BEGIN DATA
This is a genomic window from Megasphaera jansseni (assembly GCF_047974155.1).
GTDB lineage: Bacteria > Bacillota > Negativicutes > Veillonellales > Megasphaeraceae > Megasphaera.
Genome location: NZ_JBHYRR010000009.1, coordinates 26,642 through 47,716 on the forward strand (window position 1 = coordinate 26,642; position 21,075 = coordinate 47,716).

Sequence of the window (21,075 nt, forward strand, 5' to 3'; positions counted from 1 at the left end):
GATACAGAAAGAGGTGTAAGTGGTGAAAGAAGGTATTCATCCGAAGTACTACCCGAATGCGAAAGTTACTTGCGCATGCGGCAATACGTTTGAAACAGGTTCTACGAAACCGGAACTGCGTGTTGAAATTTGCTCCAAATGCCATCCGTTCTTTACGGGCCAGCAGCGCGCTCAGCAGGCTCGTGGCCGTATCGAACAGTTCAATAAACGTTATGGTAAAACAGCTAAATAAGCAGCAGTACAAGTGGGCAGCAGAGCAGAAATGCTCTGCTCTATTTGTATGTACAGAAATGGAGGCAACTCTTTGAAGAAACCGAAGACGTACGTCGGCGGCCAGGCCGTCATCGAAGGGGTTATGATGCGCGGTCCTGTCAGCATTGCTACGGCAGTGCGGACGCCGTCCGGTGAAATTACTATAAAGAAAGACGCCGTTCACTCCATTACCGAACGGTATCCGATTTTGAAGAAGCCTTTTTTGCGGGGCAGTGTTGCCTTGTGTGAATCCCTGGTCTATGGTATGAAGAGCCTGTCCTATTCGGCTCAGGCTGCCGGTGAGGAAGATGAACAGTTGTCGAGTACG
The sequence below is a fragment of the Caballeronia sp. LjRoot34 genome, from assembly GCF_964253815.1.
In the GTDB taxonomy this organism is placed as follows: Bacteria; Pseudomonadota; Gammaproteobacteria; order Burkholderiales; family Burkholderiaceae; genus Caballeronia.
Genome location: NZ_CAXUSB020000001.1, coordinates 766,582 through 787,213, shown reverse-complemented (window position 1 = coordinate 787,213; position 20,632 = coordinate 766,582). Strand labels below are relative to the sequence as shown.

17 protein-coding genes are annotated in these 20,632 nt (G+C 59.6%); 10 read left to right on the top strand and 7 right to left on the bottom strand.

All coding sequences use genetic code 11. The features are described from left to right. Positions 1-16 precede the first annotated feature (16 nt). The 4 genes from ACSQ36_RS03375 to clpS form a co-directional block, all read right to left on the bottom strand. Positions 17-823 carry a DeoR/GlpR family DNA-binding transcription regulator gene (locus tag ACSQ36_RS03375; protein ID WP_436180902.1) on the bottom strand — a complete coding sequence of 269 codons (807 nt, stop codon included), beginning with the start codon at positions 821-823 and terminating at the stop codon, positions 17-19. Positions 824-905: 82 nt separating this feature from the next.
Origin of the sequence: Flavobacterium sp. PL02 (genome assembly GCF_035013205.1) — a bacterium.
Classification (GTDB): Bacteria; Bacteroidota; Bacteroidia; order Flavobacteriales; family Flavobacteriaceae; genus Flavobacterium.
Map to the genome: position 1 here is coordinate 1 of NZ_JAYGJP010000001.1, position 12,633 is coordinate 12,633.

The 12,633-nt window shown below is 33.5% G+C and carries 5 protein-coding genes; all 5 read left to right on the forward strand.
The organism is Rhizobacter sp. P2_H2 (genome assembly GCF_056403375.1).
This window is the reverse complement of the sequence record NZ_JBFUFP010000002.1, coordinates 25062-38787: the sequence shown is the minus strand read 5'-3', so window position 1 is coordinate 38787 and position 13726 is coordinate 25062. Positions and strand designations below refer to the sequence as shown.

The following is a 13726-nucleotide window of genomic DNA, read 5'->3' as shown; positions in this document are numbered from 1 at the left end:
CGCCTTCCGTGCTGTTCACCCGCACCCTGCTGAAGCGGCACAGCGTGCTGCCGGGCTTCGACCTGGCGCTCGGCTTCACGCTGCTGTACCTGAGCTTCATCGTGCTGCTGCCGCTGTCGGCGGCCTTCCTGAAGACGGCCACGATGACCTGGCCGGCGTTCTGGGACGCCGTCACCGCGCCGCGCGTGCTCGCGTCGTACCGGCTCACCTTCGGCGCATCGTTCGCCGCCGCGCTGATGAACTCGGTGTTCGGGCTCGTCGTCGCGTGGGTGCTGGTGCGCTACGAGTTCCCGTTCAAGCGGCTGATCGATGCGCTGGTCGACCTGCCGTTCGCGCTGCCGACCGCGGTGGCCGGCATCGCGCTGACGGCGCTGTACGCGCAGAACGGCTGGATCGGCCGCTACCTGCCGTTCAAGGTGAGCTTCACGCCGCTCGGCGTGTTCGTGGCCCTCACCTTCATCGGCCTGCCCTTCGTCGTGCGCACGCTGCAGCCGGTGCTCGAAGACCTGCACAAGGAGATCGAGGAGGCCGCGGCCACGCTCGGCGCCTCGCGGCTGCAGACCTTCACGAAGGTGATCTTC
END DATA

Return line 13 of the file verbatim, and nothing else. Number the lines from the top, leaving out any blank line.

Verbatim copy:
Map to the genome: position 1 here is coordinate 1 of NZ_JAYGJP010000001.1, position 12,633 is coordinate 12,633.